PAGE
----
6.19.2018

When Children Lose Caregivers

I don’t know anything about border policies, however, I’ve been working with children separated from their parents, caregivers, and loved ones for 38 years. I know institutional settings well, working in social services and the local San Diego receiving center for children. 
When children are taken out of the home for a variety of reasons, let’s say, in the middle of the night for a domestic violence incident, or a parent is arrested driving under the influence, the child/children are placed in a local receiving center.
It’s very unusual for a child to remain in this unfamiliar place for any length of time (seven days would be on the outside, unless the child is becoming a ward of the state), as social workers and specially trained counselors and advocates, aka case management, will aggressively attempt to remediate placement and relocation as soon as possible - this child is now considered to be residing in institutional care and at this point, now costing the state (taxpayers) a substantial amount of money.
In other words, case workers will find someone who is willing to step up, even if it's a distant relative. In the least desirable situation, the child is placed with complete strangers, aka, a foster or group home: some place that has been vetted and trained for just this type of scenario - then the courts kick into action and decisions are made. 
We scientifically understand that the more caregivers a child experiences the worse it is for child development, which is why our social services work so very hard to provide families treatment, education, and tools to preserve the family unit, such as it is (aka family reunification).
Let’s take another example, a homeless parent/grandparent/caregiver with young children. Most homeless shelters, transitional housing, resource centers, crisis, and abuse shelters will separate boys at the age of 13 on up from sibs and girls, with the premise that a male adolescent coming out of a hostile environment is not a complementary fit for vulnerable women and small children; and many shelters will not accept boys over the age of 13 whatsoever. 
In this situation, we are typically talking about a 30-day safe structure with anywhere from six families topping out at 30 families. Again, on hand, are well-trained staff, front line counselors, social workers, psychologists, and seasoned administrators. 
None of the situations I’ve described above are designed for mass-casualty incoming, on par with say, earthquakes survivors abandoning a building. 
Let me reiterate: The cost of care for the above child is astronomical. A child raised "in the system" is often referred to as a million dollar baby. I spent two and a half years facilitating a women's therapy group at Las Colinas Maximum Detention Facility - many of these adult women came up inside an institutional setting: with their children now doing the same.
The best sociological example, and how most of the world learned about human development and the powerful connection to an attached caregiver, came in the form of worst-case-scenario, as it often does.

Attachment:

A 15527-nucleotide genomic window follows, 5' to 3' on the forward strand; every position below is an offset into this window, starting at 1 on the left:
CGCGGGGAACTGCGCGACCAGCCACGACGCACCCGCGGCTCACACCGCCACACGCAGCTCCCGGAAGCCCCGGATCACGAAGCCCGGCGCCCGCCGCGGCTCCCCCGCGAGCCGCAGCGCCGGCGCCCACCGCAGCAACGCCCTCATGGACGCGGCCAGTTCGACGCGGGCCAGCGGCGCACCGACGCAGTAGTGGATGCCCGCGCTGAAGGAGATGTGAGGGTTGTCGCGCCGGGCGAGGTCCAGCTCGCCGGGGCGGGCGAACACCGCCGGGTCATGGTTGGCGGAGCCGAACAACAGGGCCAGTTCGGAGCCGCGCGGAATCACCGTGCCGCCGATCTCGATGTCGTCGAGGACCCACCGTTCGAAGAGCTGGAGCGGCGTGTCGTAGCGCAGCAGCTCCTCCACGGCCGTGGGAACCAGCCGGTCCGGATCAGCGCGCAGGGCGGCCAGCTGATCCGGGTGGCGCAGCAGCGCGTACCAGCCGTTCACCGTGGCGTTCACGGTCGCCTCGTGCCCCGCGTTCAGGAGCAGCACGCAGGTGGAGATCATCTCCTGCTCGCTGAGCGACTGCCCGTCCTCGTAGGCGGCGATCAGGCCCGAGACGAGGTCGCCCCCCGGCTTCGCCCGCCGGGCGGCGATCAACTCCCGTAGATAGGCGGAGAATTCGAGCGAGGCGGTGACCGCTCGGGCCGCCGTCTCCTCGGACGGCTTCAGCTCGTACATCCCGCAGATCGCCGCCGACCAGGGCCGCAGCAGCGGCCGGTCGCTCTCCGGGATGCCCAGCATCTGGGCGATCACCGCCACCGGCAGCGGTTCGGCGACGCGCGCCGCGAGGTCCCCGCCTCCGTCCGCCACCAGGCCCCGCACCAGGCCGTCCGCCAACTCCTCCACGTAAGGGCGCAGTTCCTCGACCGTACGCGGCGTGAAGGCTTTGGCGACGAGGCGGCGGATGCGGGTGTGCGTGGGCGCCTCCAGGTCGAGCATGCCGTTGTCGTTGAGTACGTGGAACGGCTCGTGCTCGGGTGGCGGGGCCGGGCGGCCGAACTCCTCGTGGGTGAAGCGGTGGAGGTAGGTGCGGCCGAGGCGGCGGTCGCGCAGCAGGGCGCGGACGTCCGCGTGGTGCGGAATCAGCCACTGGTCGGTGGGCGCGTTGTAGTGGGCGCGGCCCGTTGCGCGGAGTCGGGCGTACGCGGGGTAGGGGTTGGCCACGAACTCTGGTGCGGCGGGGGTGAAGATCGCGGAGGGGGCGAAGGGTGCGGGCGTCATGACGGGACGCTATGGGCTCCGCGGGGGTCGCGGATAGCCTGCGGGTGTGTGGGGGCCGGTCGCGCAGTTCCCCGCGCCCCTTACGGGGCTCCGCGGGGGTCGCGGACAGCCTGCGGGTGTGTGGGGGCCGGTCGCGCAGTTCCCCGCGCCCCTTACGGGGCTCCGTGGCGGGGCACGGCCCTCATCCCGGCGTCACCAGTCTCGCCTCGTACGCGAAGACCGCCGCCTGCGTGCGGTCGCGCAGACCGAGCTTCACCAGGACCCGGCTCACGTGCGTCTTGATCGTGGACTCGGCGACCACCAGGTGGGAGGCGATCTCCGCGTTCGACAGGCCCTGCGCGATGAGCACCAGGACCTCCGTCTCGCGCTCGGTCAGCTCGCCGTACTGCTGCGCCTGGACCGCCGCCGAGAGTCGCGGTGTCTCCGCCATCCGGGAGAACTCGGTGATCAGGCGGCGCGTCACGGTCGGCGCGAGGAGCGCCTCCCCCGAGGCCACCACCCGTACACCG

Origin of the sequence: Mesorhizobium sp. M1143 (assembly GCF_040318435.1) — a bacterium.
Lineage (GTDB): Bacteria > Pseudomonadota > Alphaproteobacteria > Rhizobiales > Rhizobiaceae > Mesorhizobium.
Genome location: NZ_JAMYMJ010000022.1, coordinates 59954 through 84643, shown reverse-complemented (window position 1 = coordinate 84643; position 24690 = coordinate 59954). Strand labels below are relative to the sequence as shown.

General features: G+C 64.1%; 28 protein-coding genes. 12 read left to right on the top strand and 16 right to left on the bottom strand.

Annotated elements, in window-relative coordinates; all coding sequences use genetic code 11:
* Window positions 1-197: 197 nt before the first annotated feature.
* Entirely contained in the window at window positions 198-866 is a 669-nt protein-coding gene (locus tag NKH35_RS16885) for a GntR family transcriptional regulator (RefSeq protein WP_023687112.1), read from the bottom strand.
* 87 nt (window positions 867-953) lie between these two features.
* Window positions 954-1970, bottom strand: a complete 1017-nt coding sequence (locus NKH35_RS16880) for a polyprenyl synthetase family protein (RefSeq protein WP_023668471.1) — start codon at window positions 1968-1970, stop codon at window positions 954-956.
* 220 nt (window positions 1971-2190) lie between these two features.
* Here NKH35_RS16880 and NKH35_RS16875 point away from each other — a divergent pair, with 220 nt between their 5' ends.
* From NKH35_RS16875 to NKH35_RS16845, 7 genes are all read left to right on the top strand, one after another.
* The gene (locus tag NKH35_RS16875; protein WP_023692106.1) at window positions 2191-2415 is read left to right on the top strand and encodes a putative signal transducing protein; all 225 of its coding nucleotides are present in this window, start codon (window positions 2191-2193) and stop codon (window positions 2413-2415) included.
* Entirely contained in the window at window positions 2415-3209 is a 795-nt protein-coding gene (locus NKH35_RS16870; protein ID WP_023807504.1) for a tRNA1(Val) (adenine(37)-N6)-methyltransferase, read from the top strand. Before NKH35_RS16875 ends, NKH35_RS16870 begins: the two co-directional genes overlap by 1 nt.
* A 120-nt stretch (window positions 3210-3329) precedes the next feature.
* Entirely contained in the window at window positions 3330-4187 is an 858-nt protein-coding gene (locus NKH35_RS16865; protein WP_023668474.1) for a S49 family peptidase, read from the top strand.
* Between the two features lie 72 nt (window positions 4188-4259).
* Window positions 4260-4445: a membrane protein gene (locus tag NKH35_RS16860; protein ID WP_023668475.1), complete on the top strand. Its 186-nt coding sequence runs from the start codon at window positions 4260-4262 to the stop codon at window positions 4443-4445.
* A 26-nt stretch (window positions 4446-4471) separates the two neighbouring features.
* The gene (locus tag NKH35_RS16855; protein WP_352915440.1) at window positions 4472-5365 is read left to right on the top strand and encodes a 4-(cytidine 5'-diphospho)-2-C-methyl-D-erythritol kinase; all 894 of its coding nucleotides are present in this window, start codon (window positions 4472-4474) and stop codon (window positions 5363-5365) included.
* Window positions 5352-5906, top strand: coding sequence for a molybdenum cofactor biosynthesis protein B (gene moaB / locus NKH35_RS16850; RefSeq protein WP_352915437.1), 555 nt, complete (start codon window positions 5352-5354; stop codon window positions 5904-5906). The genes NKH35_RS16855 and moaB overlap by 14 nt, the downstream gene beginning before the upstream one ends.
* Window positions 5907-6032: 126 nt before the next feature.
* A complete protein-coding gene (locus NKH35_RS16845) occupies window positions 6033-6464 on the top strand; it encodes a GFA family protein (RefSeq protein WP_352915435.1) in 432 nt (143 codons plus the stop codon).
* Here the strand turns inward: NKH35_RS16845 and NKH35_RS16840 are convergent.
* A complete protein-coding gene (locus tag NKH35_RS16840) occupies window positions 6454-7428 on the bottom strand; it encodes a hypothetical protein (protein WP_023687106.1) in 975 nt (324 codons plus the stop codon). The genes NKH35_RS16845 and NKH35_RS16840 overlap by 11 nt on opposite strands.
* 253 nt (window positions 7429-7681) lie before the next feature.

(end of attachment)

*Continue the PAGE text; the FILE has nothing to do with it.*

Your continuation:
"Above all, the eastern European orphans have become Exhibit A in the emotional debate over the body of thought known as attachment theory."




Institutional rearing negatively impacts children’s biology, as consistently shown by studies from the Bucharest project. Children left in institutions have altered stress physiology, including abnormal stress-hormone responses during challenging tasks in a laboratory setting. Compared to children who were assigned to foster care, institutionalized children have more abnormalities in the white matter structure of the brain, which refers to the fiber pathways that facilitate communication between brain regions. They have blunted brain responses to pictures of faces. They exhibit atypical patterns of oscillatory activity in the electroencephalogram, the measurement of electrical activity in the brain.
Even chromosomes inside the cells of the body are affected by institutionalization. Telomeres are protective portions on the ends of strands of DNA, and they are known to diminish with normal aging. High levels of chronic stress have been associated with greater diminishment of telomeres, suggesting that stress speeds aging at the cellular level.  
Crammed Shelters 

Institutionalization is another example of an adverse early rearing environment that may negatively impact the development of face perception. Institutional care is characterized by psychosocial deprivation; sensory and cognitive stimulation are lacking, and high child‐to‐caregiver ratios (in some institutions, nearly 20:1) leave children with little social stimulation and almost no opportunity to form stable, emotional attachments to caregivers (Smyke et al., 2007; Zeanah et al., 2003). A wealth of previous research has documented poor physical, cognitive, social, and neurologic outcomes in previously institutionalized children (Fisher, Ames, Chisholm, &; Savoie, 1997; Gunnar, 2001; O’Connor, Bredenkamp, &; Rutter, 1999; O’Connor & Rutter, 2000; O’Connor, Rutter, Beckett, Keaveney, &; Kreppner, 2000), the persistence and severity of which are related to the timing and duration of the institutional experience (Beckett et al., 2006; Rutter et al., 2007).